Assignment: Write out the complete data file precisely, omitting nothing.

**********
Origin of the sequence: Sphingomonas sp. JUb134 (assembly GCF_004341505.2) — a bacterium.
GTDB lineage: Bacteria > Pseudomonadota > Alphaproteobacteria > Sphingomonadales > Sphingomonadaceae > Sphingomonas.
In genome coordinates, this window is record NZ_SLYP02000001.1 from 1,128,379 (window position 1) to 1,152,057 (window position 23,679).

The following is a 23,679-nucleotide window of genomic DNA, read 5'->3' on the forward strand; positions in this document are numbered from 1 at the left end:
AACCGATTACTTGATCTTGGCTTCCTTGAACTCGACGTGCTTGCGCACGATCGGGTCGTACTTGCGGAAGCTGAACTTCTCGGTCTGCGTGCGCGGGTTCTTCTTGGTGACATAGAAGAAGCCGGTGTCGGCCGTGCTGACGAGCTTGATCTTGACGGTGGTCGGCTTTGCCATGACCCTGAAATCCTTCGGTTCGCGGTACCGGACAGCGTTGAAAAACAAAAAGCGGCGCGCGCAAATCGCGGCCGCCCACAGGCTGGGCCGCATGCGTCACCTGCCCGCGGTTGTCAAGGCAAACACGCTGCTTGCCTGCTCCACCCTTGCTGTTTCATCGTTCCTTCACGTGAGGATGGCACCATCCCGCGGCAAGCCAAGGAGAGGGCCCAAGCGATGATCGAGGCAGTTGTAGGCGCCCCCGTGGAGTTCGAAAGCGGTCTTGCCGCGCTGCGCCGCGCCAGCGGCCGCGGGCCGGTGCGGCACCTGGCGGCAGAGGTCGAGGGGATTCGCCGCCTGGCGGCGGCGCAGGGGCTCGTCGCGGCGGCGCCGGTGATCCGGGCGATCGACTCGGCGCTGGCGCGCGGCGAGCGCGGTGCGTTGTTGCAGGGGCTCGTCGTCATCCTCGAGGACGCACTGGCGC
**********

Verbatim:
Origin of the sequence: Sphingomonas sp. JUb134 (assembly GCF_004341505.2) — a bacterium.
GTDB lineage: Bacteria > Pseudomonadota > Alphaproteobacteria > Sphingomonadales > Sphingomonadaceae > Sphingomonas.
In genome coordinates, this window is record NZ_SLYP02000001.1 from 1,128,379 (window position 1) to 1,152,057 (window position 23,679).

The following is a 23,679-nucleotide window of genomic DNA, read 5'->3' on the forward strand; positions in this document are numbered from 1 at the left end:
AACCGATTACTTGATCTTGGCTTCCTTGAACTCGACGTGCTTGCGCACGATCGGGTCGTACTTGCGGAAGCTGAACTTCTCGGTCTGCGTGCGCGGGTTCTTCTTGGTGACATAGAAGAAGCCGGTGTCGGCCGTGCTGACGAGCTTGATCTTGACGGTGGTCGGCTTTGCCATGACCCTGAAATCCTTCGGTTCGCGGTACCGGACAGCGTTGAAAAACAAAAAGCGGCGCGCGCAAATCGCGGCCGCCCACAGGCTGGGCCGCATGCGTCACCTGCCCGCGGTTGTCAAGGCAAACACGCTGCTTGCCTGCTCCACCCTTGCTGTTTCATCGTTCCTTCACGTGAGGATGGCACCATCCCGCGGCAAGCCAAGGAGAGGGCCCAAGCGATGATCGAGGCAGTTGTAGGCGCCCCCGTGGAGTTCGAAAGCGGTCTTGCCGCGCTGCGCCGCGCCAGCGGCCGCGGGCCGGTGCGGCACCTGGCGGCAGAGGTCGAGGGGATTCGCCGCCTGGCGGCGGCGCAGGGGCTCGTCGCGGCGGCGCCGGTGATCCGGGCGATCGACTCGGCGCTGGCGCGCGGCGAGCGCGGTGCGTTGTTGCAGGGGCTCGTCGTCATCCTCGAGGACGCACTGGCGC